The memoirs are about ordinary people in extraordinary times. Their lives are seen through the eyes of a child, and through the letters and documents left behind by her father. The author describes her family life in the Netherlands in the first half of the twentieth century. Her earliest childhood memories were idyllic. Then came mobilization, the Second World War, the dangers and deprivations, and the difficult post-war economic recovery period. Faced with limited options for her future, she went to the United states to attend college. The memoirs end with her arrival in New York when she was eighteen.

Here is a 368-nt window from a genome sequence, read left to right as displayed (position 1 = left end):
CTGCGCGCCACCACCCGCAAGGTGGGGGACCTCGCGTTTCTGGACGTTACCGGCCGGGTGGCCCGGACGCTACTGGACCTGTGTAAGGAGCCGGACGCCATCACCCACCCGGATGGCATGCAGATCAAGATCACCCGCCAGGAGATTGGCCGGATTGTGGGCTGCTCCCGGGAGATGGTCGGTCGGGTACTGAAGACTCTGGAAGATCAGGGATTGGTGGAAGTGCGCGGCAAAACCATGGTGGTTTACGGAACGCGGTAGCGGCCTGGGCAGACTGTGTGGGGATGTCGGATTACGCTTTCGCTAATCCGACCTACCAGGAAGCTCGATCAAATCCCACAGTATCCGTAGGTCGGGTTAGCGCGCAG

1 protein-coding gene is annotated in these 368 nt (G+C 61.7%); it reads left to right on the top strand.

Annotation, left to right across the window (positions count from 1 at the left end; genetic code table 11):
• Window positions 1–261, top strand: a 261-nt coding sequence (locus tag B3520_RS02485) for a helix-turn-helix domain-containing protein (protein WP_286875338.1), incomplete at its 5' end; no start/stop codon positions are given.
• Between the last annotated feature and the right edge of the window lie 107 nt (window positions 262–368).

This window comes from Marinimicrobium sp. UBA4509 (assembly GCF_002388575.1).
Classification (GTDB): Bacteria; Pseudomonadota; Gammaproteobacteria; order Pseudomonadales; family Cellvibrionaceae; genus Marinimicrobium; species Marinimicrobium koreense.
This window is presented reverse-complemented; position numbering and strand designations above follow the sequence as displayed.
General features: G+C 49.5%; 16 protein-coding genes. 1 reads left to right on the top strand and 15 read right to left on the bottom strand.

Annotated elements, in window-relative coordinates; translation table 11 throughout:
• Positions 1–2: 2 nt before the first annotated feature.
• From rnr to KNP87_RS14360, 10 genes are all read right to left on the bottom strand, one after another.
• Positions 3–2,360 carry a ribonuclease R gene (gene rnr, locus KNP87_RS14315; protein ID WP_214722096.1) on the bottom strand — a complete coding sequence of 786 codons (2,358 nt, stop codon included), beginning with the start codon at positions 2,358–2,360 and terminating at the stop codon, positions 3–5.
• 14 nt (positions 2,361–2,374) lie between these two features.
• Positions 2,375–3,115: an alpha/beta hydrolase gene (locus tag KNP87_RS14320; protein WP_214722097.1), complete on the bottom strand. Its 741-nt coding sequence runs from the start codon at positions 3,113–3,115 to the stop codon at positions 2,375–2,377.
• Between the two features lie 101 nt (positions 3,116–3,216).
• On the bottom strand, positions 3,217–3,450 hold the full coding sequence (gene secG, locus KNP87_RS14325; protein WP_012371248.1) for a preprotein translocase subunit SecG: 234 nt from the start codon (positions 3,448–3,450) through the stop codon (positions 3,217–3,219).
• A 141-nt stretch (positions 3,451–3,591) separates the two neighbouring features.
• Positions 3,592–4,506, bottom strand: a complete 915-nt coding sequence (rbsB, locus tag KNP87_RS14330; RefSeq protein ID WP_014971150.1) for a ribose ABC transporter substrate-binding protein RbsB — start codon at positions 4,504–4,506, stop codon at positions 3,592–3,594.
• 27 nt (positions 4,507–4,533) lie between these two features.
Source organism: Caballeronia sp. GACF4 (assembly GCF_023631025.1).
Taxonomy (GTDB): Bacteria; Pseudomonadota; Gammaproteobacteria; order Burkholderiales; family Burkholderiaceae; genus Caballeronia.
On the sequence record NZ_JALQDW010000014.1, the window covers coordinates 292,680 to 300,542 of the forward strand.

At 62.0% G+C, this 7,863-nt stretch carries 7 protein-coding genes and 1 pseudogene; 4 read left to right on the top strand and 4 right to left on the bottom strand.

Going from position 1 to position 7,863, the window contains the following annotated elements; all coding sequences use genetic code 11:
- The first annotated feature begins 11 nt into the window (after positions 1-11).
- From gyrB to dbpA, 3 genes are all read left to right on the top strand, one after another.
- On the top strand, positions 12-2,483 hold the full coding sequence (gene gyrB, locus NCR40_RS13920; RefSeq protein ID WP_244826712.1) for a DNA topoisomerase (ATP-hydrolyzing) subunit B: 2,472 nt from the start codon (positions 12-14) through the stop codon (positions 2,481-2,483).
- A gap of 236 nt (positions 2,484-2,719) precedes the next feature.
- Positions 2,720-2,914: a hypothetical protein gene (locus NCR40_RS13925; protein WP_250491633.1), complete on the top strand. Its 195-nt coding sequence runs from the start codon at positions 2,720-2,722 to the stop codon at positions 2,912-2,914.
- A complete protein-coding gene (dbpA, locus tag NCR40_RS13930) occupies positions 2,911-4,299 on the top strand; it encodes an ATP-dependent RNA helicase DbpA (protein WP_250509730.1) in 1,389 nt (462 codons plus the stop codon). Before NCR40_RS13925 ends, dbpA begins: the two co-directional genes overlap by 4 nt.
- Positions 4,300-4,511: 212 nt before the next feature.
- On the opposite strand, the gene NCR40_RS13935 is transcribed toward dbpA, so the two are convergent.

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1941 Yesterday army atthe attic baby beautiful bedroom Belgium Bergen op Zoom bicycle birthday bomb boys brother camp couple Crown Princess Juliana Dear Bram Dear Josien Deurne dike door dress Dutch Dutch East Indies everything father father’s February 27 floor friends front German girls Goebbels Gouda grandfather grandparents Greetings Groningen Hague happened high school Holland Hongerwinter Johan Joosje Joseph Goebbels Josien Josina kiss Klomp knew knitting leave letter living room looked loved Maas married morning mother Netherlands never night ofthe ofthem Opa de Bruin Pappie parents play post card Queen Wilhelmina Reeuwijkse Plassen remember Saturday Seyss-Inquart Sinterklaas sister skating Sneek started stay street Sunday Tante Willy teacher things took trip W. K. de Bruin walk wanted weeks wrote Zeeland